Comprehensive evaluation for common allergy conditions
The most common allergies include pollen, dust, mold, animal dander, insect stings, latex, and certain foods and medications. Allergic reactions can be mild, such as coughing or a runny nose. In rare situations, the reaction can by life-threatening, called anaphylaxis, and deadly if not treated urgently and properly.
We offer evaluations for:
Anaphylaxis – allergic emergencies
Hay fever, allergic rhinitis (allergy to pollen, dust, mold, pet dander)
Chronic nasal congestion (non-allergic rhinitis)
Eczema, atopic dermatitis
Eosinophilia and other gastrointestinal disorders
Drug allergy, reactions
Rhinosinusitis and nasal polyps
Bee venom allergy
Our team provides the following allergy testing and treatment options:
Nucala (injection treatment for allergy maintenance for patients ages 12 and older)
Methachlorine (a breathing test for asthma)
Xolair (to treat asthma and chronic idiopathic urticaria)
Addressing immune deficiencies
A child with a primary immune deficiency has an immune system that does not work well. Primary immune deficiency usually is caused by a hereditary or genetic defect. The child will have a reduced ability to resist or fight an infectious disease.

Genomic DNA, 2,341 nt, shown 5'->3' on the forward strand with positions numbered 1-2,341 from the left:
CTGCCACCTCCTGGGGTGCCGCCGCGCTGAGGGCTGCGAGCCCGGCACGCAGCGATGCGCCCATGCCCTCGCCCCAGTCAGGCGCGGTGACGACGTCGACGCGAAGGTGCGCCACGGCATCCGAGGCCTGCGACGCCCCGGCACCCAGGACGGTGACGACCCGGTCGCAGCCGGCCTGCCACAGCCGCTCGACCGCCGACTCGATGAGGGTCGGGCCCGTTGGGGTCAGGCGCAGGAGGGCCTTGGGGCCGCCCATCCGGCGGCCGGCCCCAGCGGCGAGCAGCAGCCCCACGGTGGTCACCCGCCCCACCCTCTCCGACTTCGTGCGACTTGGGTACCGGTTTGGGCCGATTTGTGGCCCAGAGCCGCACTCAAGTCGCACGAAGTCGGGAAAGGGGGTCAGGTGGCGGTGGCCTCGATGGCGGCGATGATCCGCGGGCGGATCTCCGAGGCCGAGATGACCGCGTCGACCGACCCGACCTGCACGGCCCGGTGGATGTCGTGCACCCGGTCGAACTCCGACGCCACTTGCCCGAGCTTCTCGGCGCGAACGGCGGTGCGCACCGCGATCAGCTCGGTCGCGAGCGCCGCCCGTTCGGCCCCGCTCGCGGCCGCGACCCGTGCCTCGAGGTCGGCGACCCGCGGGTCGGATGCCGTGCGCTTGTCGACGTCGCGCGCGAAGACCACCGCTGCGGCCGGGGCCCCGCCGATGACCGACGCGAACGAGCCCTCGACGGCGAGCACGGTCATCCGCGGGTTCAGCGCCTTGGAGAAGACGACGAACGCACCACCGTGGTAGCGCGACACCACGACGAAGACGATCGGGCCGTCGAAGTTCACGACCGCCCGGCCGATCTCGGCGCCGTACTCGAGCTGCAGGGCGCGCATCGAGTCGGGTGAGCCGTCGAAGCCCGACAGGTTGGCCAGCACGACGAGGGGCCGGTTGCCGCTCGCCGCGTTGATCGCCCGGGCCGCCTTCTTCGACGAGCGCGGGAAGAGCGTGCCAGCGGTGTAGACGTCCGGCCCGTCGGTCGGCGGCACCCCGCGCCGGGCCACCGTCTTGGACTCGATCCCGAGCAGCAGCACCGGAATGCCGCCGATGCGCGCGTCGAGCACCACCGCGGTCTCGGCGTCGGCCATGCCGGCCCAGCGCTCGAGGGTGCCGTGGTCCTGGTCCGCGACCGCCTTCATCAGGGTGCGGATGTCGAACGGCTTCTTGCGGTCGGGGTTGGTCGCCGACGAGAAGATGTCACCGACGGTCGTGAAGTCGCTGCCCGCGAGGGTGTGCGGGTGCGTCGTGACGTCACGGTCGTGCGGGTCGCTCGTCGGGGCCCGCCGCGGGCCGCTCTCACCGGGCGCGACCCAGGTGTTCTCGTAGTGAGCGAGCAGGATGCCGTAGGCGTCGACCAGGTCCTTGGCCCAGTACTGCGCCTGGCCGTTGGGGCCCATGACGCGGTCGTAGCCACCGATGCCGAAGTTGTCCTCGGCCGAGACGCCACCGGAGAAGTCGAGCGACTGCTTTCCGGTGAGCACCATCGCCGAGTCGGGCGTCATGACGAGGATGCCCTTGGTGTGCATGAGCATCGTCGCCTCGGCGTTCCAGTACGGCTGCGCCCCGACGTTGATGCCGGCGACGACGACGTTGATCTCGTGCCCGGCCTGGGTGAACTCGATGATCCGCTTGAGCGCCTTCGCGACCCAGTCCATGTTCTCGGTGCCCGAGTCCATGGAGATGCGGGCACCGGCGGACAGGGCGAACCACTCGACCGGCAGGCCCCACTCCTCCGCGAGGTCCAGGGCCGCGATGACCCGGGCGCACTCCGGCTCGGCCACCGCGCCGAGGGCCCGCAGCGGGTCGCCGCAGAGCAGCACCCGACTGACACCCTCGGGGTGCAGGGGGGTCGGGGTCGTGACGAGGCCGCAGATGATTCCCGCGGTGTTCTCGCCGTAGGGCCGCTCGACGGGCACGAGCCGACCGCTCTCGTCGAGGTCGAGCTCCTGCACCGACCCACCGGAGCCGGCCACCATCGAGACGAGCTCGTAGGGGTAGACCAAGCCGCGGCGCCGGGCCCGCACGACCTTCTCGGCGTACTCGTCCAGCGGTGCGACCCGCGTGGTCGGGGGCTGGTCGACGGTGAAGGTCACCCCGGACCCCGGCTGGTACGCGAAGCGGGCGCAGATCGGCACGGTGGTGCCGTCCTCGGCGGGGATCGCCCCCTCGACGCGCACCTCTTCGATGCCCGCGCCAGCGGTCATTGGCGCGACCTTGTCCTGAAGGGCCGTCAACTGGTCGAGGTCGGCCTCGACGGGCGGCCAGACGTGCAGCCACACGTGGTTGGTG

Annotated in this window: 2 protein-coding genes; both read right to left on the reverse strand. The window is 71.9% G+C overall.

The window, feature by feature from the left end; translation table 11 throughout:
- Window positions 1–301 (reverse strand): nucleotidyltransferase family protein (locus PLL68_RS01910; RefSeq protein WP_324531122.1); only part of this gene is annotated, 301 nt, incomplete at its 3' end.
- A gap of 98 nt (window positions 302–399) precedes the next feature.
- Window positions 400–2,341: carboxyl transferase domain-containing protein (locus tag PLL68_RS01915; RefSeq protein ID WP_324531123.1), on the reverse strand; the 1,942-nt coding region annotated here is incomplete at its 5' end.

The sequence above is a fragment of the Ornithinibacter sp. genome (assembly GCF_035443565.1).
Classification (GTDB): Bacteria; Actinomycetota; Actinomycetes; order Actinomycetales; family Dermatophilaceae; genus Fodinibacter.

Our team includes allergists, immunologists, and infectious disease physicians and specialists. This team approach spares children visits. We also work closely with your child’s pediatrician, and otolaryngologists, pulmonologists, dermatologists and rheumatologists, to ensure the best outcome and care for your child.
Our team provides the following immune disorder treatment options:
Immunoglobulin replacement therapy (to boost your child’s antibody levels to strengthen the immune system)
Frequently Asked Questions
When should my child see an allergist or immunologist?
Signs that your child may be suffering allergy symptoms include:
Chronic sinus infection
Hay fever or other allergy symptoms for several months out of the year
Rash or skin irritation
What are the signs or symptoms of an immune system disorder?
Disorders of the immune system may result from a genetic abnormality (primary immune deficiency disorders or PIDD) or from infections such as HIV or treatments with medications that suppress the immune system (secondary immune deficiencies). Children or adolescents with immune deficiencies may have:
Recurrent, unusual or difficult-to treat infections
Poor growth or weight loss
Recurrent pneumonia, ear infections or sinusitis
Multiple courses of antibiotics or IV antibiotics necessary to clear infections
Recurrent deep abscesses of the organs or skin
A family history of PIDD
Swollen lymph glands or an enlarged spleen
Children with any of these symptoms should be evaluated for an immune deficiency disorder.
For More Information
Joseph M. Sanzari Children’s Hospital at Hackensack University Medical Center
30 Prospect Ave, Hackensack, NJ 07601 551-996-5306
K. Hovnanian Children’s Hospital at Jersey Shore University Medical Center
1945 Route 33, Neptune, NJ 07753 732-775-5500